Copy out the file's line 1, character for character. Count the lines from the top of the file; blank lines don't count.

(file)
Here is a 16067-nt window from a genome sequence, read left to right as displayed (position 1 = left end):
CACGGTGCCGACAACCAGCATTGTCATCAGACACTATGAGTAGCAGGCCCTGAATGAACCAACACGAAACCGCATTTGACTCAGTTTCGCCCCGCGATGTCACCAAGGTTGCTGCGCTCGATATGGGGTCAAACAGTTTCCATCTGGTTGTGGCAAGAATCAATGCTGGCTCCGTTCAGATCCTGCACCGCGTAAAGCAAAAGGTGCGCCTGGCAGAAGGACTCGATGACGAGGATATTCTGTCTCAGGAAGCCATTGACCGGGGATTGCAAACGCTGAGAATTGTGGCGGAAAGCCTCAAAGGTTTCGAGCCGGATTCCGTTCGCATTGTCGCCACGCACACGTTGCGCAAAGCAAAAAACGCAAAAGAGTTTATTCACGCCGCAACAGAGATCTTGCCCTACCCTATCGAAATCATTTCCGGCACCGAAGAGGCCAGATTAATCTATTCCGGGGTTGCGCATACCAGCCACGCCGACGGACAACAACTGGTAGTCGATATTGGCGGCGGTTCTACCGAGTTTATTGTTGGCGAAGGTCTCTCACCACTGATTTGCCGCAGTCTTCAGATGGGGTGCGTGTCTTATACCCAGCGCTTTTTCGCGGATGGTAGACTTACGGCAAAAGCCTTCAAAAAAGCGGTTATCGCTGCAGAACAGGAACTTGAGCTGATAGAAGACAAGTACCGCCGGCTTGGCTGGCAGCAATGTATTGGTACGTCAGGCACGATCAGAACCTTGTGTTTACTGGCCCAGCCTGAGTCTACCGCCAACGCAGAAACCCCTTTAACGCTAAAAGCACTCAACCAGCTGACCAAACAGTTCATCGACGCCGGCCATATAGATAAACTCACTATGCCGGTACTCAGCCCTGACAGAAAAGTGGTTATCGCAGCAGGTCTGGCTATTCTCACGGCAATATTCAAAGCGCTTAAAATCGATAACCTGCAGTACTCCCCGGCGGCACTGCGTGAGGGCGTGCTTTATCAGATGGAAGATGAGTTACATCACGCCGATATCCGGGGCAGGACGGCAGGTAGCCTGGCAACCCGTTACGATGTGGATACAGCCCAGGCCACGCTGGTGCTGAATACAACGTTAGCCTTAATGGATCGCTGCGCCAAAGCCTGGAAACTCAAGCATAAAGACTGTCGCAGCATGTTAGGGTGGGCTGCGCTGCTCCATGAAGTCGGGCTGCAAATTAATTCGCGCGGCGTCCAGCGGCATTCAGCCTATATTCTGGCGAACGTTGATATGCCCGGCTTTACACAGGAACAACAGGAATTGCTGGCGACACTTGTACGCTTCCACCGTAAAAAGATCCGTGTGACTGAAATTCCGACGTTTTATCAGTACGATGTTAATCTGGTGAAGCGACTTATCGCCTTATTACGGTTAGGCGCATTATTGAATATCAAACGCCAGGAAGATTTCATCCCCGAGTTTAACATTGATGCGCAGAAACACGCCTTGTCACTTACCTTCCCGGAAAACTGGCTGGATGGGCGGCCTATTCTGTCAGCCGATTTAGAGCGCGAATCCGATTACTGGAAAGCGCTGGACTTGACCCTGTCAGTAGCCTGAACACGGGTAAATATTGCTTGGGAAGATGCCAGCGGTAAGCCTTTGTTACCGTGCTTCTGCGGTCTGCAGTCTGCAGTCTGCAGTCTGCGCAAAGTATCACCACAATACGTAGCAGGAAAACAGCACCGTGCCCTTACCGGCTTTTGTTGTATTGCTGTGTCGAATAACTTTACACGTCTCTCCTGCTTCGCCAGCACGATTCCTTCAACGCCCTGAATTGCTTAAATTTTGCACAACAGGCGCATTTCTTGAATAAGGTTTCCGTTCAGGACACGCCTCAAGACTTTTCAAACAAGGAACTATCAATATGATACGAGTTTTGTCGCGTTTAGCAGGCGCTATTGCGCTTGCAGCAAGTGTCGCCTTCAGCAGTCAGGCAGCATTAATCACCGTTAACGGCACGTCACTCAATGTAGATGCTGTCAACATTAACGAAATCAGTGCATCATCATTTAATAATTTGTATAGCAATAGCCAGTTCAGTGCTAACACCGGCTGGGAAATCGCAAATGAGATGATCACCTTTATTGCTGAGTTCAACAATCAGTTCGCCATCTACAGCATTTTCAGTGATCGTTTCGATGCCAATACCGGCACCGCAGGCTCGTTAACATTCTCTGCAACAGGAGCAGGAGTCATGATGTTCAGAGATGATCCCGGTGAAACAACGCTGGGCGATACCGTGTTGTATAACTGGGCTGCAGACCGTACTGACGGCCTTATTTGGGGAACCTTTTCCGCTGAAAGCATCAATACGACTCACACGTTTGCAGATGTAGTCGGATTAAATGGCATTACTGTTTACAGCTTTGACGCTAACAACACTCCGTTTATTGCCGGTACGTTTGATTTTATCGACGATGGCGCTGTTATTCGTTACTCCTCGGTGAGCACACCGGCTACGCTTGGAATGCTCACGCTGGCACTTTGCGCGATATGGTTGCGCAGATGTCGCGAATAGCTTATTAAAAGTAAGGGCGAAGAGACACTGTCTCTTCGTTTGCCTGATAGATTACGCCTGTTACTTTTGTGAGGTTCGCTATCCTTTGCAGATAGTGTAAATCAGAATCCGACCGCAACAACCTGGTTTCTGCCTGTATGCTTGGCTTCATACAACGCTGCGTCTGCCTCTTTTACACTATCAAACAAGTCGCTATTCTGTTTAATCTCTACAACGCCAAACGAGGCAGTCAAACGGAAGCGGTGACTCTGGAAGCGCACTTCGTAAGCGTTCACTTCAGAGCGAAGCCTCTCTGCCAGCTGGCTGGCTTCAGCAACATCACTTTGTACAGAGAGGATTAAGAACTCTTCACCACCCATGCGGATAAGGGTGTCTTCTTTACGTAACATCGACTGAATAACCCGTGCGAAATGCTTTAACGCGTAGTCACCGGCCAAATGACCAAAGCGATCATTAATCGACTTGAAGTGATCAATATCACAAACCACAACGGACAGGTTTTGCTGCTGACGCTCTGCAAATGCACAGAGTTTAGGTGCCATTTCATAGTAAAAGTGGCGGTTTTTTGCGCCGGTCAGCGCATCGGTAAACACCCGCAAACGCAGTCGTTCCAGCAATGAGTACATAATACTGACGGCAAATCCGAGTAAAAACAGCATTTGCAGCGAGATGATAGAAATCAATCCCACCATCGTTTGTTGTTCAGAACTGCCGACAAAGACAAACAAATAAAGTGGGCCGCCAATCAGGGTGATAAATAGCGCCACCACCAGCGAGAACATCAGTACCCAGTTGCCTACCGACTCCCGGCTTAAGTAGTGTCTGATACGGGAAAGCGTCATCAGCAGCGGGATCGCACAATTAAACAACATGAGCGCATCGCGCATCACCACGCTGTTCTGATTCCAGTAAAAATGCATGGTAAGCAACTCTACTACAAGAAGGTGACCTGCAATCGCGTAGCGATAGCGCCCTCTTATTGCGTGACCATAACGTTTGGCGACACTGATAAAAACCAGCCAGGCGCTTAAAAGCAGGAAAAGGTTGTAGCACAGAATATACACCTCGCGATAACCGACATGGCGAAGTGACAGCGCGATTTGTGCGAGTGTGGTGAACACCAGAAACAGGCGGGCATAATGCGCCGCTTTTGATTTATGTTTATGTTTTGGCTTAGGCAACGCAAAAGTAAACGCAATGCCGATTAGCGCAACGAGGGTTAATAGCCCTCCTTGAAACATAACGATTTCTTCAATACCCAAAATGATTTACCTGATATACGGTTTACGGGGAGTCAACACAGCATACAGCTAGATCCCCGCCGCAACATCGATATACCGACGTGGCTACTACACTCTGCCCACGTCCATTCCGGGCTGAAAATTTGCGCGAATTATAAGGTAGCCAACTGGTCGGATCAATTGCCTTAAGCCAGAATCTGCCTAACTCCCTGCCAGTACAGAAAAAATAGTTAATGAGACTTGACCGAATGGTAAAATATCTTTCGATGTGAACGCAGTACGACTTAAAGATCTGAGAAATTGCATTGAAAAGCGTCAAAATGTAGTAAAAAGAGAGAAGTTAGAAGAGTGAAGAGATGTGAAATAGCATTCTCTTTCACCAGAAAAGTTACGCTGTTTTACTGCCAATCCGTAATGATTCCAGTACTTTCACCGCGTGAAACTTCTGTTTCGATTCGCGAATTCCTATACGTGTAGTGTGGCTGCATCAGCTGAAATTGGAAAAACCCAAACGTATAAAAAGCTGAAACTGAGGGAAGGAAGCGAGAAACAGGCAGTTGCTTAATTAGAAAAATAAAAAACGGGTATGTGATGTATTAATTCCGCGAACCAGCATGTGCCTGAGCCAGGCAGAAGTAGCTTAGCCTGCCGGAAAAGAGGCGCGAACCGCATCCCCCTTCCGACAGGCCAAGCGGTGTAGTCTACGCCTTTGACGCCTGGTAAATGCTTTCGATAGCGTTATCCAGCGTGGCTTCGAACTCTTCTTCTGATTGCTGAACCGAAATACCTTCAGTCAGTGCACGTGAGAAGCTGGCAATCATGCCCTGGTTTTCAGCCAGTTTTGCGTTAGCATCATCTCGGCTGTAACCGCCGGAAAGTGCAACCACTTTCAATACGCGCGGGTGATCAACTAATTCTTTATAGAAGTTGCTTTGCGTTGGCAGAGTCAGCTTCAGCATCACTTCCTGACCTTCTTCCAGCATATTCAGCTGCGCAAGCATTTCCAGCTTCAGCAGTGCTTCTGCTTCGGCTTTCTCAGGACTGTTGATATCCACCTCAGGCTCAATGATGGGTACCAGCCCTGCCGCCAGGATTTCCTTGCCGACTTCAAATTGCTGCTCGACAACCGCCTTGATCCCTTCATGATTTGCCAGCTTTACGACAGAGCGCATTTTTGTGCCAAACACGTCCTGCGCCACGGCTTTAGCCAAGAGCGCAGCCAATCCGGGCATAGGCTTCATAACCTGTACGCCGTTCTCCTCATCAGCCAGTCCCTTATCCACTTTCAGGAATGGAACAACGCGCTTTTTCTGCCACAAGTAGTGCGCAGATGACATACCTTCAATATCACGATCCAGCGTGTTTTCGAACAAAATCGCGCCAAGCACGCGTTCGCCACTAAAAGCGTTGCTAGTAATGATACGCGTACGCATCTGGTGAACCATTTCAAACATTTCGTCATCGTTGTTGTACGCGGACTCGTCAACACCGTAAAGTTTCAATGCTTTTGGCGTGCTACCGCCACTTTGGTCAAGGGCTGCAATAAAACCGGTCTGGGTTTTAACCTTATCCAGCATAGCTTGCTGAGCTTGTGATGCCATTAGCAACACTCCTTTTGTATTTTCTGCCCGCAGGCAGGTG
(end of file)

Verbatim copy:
Here is a 16067-nt window from a genome sequence, read left to right as displayed (position 1 = left end):